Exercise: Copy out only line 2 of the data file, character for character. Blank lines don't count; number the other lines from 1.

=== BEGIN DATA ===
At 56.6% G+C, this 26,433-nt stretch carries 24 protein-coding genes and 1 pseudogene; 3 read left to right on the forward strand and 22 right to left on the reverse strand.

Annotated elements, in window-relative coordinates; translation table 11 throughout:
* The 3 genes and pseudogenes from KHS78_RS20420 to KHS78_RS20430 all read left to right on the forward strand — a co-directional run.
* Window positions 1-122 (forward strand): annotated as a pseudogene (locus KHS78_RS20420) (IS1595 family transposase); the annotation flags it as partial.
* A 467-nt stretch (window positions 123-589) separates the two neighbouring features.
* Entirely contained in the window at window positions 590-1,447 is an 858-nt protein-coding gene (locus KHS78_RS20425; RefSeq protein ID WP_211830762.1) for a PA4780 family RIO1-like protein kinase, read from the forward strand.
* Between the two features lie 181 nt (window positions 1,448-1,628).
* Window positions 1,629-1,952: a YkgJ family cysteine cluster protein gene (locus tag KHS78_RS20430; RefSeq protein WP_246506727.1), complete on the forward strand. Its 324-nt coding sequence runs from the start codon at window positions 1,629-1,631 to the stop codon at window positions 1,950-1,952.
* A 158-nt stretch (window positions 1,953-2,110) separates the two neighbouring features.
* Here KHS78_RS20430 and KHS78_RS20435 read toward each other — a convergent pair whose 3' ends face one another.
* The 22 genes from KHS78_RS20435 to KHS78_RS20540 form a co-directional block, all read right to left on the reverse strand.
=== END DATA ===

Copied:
Annotated elements, in window-relative coordinates; translation table 11 throughout: